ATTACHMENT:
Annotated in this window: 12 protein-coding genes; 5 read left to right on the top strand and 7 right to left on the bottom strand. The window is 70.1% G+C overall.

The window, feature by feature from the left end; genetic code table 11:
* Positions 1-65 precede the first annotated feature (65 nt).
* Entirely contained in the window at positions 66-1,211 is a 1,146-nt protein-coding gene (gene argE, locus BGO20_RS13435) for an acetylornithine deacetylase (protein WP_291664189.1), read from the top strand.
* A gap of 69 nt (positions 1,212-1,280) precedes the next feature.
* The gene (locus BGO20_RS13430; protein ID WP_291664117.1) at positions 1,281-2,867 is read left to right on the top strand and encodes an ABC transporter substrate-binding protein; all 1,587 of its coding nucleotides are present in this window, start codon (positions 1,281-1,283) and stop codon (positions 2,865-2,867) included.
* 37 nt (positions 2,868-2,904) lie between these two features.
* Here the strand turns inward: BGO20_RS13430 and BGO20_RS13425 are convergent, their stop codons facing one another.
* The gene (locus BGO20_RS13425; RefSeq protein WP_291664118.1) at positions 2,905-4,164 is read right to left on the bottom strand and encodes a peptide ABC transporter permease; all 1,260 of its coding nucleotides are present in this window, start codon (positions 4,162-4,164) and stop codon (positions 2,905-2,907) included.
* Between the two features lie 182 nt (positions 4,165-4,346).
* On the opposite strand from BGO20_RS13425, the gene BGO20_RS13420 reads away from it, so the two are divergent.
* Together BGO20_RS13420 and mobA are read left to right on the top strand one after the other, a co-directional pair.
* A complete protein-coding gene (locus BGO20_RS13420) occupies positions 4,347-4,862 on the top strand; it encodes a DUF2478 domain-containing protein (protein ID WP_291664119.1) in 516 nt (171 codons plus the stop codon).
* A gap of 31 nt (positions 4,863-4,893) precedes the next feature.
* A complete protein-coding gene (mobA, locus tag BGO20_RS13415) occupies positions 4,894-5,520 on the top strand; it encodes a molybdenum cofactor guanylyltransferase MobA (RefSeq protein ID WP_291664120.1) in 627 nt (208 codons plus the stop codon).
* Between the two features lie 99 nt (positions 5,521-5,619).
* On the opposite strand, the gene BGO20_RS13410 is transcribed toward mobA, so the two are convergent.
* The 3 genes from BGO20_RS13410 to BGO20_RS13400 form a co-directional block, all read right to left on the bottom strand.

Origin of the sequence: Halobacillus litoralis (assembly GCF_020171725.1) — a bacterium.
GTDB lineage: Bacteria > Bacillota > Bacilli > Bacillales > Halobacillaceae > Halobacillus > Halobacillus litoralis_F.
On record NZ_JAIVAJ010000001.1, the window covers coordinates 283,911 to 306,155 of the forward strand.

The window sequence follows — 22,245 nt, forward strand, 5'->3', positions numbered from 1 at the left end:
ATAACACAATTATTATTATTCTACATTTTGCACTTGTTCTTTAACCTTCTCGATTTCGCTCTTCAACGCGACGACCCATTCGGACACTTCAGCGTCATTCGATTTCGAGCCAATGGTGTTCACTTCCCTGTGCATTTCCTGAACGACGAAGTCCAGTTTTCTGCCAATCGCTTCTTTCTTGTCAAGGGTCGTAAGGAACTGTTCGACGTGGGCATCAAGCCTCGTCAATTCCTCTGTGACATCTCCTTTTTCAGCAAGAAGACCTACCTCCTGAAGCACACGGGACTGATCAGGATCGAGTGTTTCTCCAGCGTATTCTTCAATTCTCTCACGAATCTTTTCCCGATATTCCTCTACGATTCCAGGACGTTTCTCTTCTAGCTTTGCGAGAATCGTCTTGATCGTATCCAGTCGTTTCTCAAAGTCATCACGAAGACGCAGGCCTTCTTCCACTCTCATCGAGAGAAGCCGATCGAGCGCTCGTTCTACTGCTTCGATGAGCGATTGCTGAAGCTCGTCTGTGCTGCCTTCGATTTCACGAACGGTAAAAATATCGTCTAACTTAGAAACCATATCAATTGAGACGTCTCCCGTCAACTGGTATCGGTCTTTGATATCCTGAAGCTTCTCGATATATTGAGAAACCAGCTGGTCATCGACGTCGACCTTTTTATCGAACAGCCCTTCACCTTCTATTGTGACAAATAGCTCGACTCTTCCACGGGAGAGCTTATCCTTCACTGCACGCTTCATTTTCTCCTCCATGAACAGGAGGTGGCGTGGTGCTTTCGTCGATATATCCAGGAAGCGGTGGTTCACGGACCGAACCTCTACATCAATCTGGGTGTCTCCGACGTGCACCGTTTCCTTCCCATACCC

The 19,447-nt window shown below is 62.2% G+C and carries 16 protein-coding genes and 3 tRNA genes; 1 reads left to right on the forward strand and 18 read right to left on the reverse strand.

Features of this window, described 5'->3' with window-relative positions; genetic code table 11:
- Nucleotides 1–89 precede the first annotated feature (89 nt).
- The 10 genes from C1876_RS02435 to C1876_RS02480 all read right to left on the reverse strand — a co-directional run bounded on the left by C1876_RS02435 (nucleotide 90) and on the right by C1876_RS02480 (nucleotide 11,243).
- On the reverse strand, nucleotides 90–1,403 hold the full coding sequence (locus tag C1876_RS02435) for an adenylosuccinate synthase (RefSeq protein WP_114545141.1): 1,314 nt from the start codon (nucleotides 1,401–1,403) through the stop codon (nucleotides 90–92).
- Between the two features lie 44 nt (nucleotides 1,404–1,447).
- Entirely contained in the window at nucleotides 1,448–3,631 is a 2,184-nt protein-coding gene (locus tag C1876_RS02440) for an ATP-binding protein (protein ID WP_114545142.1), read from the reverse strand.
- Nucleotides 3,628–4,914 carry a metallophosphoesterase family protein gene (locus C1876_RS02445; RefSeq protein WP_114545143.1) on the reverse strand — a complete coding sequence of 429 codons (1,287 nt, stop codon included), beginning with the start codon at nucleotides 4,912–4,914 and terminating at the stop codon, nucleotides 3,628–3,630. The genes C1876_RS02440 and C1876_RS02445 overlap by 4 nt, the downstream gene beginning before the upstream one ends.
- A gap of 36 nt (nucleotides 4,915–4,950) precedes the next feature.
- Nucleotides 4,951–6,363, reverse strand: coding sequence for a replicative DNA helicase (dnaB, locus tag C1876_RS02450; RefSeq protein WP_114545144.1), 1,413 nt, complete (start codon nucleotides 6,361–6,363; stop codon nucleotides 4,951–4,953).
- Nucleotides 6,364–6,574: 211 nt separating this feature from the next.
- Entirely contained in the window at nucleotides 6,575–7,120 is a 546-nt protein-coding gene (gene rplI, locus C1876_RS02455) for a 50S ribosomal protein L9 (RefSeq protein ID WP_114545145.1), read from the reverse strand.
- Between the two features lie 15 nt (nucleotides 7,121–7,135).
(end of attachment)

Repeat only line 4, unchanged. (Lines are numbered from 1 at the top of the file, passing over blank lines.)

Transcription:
* Entirely contained in the window at positions 66-1,211 is a 1,146-nt protein-coding gene (gene argE, locus BGO20_RS13435) for an acetylornithine deacetylase (protein WP_291664189.1), read from the top strand.